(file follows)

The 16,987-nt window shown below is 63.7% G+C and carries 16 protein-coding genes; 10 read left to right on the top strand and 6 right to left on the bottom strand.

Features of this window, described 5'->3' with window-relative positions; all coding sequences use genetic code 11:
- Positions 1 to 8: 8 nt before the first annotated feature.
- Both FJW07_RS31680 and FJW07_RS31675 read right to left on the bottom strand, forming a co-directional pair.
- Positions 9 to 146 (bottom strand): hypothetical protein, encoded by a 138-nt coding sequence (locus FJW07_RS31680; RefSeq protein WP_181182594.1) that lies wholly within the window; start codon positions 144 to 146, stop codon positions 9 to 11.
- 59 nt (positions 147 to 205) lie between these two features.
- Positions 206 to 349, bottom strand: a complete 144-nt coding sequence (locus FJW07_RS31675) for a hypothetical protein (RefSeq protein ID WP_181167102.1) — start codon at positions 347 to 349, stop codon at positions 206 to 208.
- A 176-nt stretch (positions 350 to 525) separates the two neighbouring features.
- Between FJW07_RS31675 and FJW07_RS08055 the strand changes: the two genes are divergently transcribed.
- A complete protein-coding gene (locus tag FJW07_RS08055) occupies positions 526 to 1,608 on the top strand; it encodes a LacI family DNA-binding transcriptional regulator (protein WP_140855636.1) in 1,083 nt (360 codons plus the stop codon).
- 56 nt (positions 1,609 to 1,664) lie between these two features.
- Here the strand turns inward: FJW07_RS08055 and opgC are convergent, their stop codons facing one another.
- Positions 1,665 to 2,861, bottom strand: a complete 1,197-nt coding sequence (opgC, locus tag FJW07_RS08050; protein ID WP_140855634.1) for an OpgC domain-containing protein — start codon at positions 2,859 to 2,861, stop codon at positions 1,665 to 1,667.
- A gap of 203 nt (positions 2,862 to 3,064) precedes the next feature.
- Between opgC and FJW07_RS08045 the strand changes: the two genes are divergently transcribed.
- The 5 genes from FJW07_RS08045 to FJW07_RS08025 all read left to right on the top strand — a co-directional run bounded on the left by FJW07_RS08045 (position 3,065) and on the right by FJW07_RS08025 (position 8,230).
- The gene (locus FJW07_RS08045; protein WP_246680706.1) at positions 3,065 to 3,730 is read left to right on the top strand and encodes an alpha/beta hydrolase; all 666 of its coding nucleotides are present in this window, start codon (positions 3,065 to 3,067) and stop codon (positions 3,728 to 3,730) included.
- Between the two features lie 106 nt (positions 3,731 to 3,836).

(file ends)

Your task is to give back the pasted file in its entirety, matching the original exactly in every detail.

The 16,987-nt window shown below is 63.7% G+C and carries 16 protein-coding genes; 10 read left to right on the top strand and 6 right to left on the bottom strand.

Features of this window, described 5'->3' with window-relative positions; all coding sequences use genetic code 11:
- Positions 1 to 8: 8 nt before the first annotated feature.
- Both FJW07_RS31680 and FJW07_RS31675 read right to left on the bottom strand, forming a co-directional pair.
- Positions 9 to 146 (bottom strand): hypothetical protein, encoded by a 138-nt coding sequence (locus FJW07_RS31680; RefSeq protein WP_181182594.1) that lies wholly within the window; start codon positions 144 to 146, stop codon positions 9 to 11.
- 59 nt (positions 147 to 205) lie between these two features.
- Positions 206 to 349, bottom strand: a complete 144-nt coding sequence (locus FJW07_RS31675) for a hypothetical protein (RefSeq protein ID WP_181167102.1) — start codon at positions 347 to 349, stop codon at positions 206 to 208.
- A 176-nt stretch (positions 350 to 525) separates the two neighbouring features.
- Between FJW07_RS31675 and FJW07_RS08055 the strand changes: the two genes are divergently transcribed.
- A complete protein-coding gene (locus tag FJW07_RS08055) occupies positions 526 to 1,608 on the top strand; it encodes a LacI family DNA-binding transcriptional regulator (protein WP_140855636.1) in 1,083 nt (360 codons plus the stop codon).
- 56 nt (positions 1,609 to 1,664) lie between these two features.
- Here the strand turns inward: FJW07_RS08055 and opgC are convergent, their stop codons facing one another.
- Positions 1,665 to 2,861, bottom strand: a complete 1,197-nt coding sequence (opgC, locus tag FJW07_RS08050; protein ID WP_140855634.1) for an OpgC domain-containing protein — start codon at positions 2,859 to 2,861, stop codon at positions 1,665 to 1,667.
- A gap of 203 nt (positions 2,862 to 3,064) precedes the next feature.
- Between opgC and FJW07_RS08045 the strand changes: the two genes are divergently transcribed.
- The 5 genes from FJW07_RS08045 to FJW07_RS08025 all read left to right on the top strand — a co-directional run bounded on the left by FJW07_RS08045 (position 3,065) and on the right by FJW07_RS08025 (position 8,230).
- The gene (locus FJW07_RS08045; protein WP_246680706.1) at positions 3,065 to 3,730 is read left to right on the top strand and encodes an alpha/beta hydrolase; all 666 of its coding nucleotides are present in this window, start codon (positions 3,065 to 3,067) and stop codon (positions 3,728 to 3,730) included.
- Between the two features lie 106 nt (positions 3,731 to 3,836).